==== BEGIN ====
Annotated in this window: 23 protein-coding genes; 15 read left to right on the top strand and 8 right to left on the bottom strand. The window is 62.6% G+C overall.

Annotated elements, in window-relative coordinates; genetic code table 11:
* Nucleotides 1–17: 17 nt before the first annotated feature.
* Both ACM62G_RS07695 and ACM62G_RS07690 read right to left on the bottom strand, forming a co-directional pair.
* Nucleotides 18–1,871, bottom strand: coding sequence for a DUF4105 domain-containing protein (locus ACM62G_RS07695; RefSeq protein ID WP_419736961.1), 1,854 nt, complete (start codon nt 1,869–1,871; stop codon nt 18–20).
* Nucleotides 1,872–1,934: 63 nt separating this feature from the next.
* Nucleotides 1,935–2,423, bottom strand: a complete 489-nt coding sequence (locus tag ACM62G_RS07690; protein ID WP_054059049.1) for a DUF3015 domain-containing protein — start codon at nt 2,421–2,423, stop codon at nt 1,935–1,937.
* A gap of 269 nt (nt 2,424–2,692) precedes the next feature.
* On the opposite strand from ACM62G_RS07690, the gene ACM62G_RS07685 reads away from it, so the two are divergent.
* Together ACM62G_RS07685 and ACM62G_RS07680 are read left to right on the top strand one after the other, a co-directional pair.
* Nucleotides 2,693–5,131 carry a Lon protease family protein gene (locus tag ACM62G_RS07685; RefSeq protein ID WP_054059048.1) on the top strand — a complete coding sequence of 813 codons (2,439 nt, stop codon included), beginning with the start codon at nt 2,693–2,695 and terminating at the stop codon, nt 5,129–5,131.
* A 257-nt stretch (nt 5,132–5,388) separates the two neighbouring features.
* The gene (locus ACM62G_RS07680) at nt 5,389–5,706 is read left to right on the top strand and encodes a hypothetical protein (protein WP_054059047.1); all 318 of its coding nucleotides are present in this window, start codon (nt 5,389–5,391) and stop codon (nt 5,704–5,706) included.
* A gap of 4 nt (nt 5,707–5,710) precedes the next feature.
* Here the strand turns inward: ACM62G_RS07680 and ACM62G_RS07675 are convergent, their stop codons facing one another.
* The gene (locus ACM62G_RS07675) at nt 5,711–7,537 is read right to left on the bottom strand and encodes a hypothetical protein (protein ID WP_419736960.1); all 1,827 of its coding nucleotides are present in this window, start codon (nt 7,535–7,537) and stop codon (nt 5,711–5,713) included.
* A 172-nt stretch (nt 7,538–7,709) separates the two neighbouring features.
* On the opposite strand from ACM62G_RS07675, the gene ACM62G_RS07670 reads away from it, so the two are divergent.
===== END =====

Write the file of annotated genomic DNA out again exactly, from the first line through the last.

Annotated in this window: 23 protein-coding genes; 15 read left to right on the top strand and 8 right to left on the bottom strand. The window is 62.6% G+C overall.

Annotated elements, in window-relative coordinates; genetic code table 11:
* Nucleotides 1–17: 17 nt before the first annotated feature.
* Both ACM62G_RS07695 and ACM62G_RS07690 read right to left on the bottom strand, forming a co-directional pair.
* Nucleotides 18–1,871, bottom strand: coding sequence for a DUF4105 domain-containing protein (locus ACM62G_RS07695; RefSeq protein ID WP_419736961.1), 1,854 nt, complete (start codon nt 1,869–1,871; stop codon nt 18–20).
* Nucleotides 1,872–1,934: 63 nt separating this feature from the next.
* Nucleotides 1,935–2,423, bottom strand: a complete 489-nt coding sequence (locus tag ACM62G_RS07690; protein ID WP_054059049.1) for a DUF3015 domain-containing protein — start codon at nt 2,421–2,423, stop codon at nt 1,935–1,937.
* A gap of 269 nt (nt 2,424–2,692) precedes the next feature.
* On the opposite strand from ACM62G_RS07690, the gene ACM62G_RS07685 reads away from it, so the two are divergent.
* Together ACM62G_RS07685 and ACM62G_RS07680 are read left to right on the top strand one after the other, a co-directional pair.
* Nucleotides 2,693–5,131 carry a Lon protease family protein gene (locus tag ACM62G_RS07685; RefSeq protein ID WP_054059048.1) on the top strand — a complete coding sequence of 813 codons (2,439 nt, stop codon included), beginning with the start codon at nt 2,693–2,695 and terminating at the stop codon, nt 5,129–5,131.
* A 257-nt stretch (nt 5,132–5,388) separates the two neighbouring features.
* The gene (locus ACM62G_RS07680) at nt 5,389–5,706 is read left to right on the top strand and encodes a hypothetical protein (protein WP_054059047.1); all 318 of its coding nucleotides are present in this window, start codon (nt 5,389–5,391) and stop codon (nt 5,704–5,706) included.
* A gap of 4 nt (nt 5,707–5,710) precedes the next feature.
* Here the strand turns inward: ACM62G_RS07680 and ACM62G_RS07675 are convergent, their stop codons facing one another.
* The gene (locus ACM62G_RS07675) at nt 5,711–7,537 is read right to left on the bottom strand and encodes a hypothetical protein (protein ID WP_419736960.1); all 1,827 of its coding nucleotides are present in this window, start codon (nt 7,535–7,537) and stop codon (nt 5,711–5,713) included.
* A 172-nt stretch (nt 7,538–7,709) separates the two neighbouring features.
* On the opposite strand from ACM62G_RS07675, the gene ACM62G_RS07670 reads away from it, so the two are divergent.